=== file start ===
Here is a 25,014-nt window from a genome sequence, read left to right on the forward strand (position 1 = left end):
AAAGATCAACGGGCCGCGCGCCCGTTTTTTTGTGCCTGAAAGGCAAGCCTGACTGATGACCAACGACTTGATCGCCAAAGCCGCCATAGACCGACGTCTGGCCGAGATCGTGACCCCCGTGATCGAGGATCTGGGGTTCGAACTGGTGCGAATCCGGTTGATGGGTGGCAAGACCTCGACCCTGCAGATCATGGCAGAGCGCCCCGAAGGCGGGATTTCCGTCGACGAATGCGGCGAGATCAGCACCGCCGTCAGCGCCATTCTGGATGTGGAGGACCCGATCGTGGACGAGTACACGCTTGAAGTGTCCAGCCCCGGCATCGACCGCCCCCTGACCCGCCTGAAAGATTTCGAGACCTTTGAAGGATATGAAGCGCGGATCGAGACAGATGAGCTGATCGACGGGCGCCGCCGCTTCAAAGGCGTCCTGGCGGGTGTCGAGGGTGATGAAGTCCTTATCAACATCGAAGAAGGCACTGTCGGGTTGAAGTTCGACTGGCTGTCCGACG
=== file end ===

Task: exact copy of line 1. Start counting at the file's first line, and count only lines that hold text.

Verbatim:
Here is a 25,014-nt window from a genome sequence, read left to right on the forward strand (position 1 = left end):